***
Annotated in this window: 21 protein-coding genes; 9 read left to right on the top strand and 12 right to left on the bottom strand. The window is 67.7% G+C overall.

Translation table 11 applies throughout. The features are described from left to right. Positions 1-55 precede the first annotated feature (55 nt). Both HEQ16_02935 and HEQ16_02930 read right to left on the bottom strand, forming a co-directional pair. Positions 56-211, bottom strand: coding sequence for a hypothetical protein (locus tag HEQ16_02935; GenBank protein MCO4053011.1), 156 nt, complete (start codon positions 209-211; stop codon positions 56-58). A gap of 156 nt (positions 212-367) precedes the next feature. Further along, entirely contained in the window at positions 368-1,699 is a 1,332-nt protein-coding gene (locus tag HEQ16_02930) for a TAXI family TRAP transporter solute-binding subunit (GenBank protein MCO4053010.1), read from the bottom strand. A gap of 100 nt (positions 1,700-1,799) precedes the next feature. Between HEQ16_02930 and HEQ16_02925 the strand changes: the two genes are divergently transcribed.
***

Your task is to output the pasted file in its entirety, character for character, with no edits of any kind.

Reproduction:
Annotated in this window: 21 protein-coding genes; 9 read left to right on the top strand and 12 right to left on the bottom strand. The window is 67.7% G+C overall.

Translation table 11 applies throughout. The features are described from left to right. Positions 1-55 precede the first annotated feature (55 nt). Both HEQ16_02935 and HEQ16_02930 read right to left on the bottom strand, forming a co-directional pair. Positions 56-211, bottom strand: coding sequence for a hypothetical protein (locus tag HEQ16_02935; GenBank protein MCO4053011.1), 156 nt, complete (start codon positions 209-211; stop codon positions 56-58). A gap of 156 nt (positions 212-367) precedes the next feature. Further along, entirely contained in the window at positions 368-1,699 is a 1,332-nt protein-coding gene (locus tag HEQ16_02930) for a TAXI family TRAP transporter solute-binding subunit (GenBank protein MCO4053010.1), read from the bottom strand. A gap of 100 nt (positions 1,700-1,799) precedes the next feature. Between HEQ16_02930 and HEQ16_02925 the strand changes: the two genes are divergently transcribed.